Friday, 18 January 2013 10:15

MS advocate continues to fight for treatment in Saskatchewan

Written by  Matthew Liebenberg
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An advocate for multiple sclerosis (MS) patients in Saskatchewan is determined to continue her efforts to ensure improved medical care for people suffering from chronic cerebrospinal venous insufficiency (CCSVI).

This medical condition is considered to be the result of blocked veins in the head and neck that reduces blood flow from the brain and spinal cord. CCSVI and the liberation therapy used to improve blood flow have been highly controversial since it was described by Italian vascular surgeon Dr. Paolo Zamboni in 2008.
Beechy’s Michelle Walsh, 39, was diagnosed with MS when she was 18-years-old. She became a vocal proponent of the CCSVI treatment after travelling to Bulgaria in July 2010 to undergo the liberation procedure, which made a real difference to her quality of life.
“I thought if there’s one person that can feel better because of me being so outspoken about this, then it’s worth it,” she said.
She lives on a farm near Beechy with husband Chris and their three young children, William (5), Mackenzie (3) and one-month old James. She feels it is also important to set an example to her children that one must go after something if one believes in it and wants to make a difference.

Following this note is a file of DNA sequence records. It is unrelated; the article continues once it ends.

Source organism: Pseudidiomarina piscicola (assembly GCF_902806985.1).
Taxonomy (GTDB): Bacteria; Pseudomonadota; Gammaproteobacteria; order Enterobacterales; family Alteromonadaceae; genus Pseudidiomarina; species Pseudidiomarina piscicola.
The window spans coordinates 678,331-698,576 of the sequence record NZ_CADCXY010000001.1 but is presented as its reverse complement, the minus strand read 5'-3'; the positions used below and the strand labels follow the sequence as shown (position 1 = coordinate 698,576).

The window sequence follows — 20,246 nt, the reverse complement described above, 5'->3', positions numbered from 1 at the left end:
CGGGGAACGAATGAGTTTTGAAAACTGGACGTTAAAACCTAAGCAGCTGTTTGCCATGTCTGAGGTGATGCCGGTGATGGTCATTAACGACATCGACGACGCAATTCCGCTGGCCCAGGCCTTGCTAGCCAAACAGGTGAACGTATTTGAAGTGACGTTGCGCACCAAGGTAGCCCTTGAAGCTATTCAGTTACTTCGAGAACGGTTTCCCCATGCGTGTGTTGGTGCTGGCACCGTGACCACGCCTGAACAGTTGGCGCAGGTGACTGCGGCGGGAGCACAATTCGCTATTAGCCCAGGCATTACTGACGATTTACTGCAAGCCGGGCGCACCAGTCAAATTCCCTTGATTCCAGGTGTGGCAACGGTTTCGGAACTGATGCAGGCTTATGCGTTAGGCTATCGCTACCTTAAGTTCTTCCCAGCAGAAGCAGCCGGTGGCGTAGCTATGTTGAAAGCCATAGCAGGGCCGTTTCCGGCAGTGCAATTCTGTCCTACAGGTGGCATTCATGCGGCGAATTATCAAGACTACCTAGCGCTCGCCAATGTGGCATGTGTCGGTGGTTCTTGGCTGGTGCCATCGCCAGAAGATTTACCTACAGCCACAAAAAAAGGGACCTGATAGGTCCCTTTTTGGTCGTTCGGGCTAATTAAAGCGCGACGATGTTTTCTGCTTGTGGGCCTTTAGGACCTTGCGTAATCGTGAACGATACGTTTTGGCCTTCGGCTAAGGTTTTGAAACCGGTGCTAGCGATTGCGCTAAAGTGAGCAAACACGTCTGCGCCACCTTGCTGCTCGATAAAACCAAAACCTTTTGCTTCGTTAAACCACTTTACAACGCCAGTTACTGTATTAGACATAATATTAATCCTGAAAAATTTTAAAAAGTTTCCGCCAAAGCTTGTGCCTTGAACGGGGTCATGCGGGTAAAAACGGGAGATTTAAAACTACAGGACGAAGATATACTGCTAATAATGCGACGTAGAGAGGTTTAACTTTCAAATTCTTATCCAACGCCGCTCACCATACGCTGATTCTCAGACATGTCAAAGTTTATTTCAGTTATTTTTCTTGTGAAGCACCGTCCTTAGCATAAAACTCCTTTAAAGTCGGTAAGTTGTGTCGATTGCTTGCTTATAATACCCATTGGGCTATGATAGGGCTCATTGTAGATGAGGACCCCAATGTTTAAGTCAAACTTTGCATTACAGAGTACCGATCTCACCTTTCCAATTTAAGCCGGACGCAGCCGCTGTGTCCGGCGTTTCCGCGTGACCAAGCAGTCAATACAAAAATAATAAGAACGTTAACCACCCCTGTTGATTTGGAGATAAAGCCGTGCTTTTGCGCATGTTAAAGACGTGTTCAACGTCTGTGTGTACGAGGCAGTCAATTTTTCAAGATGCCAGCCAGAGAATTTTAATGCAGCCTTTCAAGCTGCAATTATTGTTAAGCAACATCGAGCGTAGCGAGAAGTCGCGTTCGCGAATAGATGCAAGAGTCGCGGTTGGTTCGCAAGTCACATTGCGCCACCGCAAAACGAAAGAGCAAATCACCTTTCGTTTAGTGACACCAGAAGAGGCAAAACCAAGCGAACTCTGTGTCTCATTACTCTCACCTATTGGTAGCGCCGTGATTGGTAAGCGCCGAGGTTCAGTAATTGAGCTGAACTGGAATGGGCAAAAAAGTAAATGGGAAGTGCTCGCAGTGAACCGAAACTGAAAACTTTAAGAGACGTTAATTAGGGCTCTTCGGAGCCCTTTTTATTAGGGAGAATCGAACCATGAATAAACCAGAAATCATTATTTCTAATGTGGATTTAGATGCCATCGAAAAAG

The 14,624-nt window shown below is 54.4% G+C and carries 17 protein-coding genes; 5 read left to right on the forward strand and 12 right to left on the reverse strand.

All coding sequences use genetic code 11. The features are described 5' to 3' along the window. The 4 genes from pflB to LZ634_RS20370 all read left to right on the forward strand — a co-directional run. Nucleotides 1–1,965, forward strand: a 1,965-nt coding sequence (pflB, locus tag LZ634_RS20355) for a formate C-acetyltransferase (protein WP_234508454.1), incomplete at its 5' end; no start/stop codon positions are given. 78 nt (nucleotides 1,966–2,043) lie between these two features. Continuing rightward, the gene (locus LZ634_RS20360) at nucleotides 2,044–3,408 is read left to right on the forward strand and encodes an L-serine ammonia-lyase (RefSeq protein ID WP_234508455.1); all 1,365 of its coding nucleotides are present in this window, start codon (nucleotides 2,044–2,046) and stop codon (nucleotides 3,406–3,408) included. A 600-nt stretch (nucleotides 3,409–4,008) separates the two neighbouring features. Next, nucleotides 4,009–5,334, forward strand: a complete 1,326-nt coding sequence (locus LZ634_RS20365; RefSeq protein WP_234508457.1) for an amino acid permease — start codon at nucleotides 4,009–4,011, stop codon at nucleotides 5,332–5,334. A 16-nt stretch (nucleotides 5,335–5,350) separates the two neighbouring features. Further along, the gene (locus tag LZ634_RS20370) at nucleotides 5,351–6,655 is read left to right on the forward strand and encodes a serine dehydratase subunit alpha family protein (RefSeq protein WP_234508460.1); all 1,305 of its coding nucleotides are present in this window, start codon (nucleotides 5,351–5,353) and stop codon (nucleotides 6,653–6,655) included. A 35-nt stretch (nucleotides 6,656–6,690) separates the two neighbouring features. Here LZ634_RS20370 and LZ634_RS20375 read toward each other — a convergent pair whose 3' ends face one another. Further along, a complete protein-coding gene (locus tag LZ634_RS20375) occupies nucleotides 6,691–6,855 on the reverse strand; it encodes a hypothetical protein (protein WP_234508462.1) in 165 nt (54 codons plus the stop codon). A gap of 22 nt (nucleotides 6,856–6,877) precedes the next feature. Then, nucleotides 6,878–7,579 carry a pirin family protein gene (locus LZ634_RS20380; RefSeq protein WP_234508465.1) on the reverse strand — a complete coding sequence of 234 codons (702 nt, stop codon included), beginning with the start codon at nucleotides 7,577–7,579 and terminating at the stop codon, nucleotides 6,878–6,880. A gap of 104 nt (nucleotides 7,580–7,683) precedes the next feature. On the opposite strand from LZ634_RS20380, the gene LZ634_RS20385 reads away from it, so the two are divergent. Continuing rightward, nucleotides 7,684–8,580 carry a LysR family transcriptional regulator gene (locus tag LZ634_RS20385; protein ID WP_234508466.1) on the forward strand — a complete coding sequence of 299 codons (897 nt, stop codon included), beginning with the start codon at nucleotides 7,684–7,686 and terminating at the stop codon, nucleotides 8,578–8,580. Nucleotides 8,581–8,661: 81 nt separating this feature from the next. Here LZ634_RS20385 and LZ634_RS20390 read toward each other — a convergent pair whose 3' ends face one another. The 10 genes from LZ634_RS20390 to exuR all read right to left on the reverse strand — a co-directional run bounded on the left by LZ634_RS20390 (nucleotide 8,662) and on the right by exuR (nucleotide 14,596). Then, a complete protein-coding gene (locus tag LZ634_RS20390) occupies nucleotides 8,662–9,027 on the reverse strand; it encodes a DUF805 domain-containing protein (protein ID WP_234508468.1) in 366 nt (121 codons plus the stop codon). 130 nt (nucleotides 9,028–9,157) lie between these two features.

Initially, her MS symptoms were mild and for many years she was able to lead an active life. She was active in rodeo, became rodeo queen at different events and participated in the Miss Rodeo Canada finals in 1994. She then pursued a career as an airline flight attendant that took her across the world, but then her symptoms became more pronounced in 2004.
“I actually woke up one day and I didn’t have any vision in one eye … and then the next day the other eye started to act up,” she recalled. “I had problems with my vision for months and months and I had to go on short-term disability.”
She had to make the difficult decision to stop working. In the spring of 2009, her neurologist confirmed she was moving into the secondary, progressive phase of MS and she was fitted for a wheelchair.
Watching a television program about liberation therapy on Nov. 21, 2009, became a turning point for her.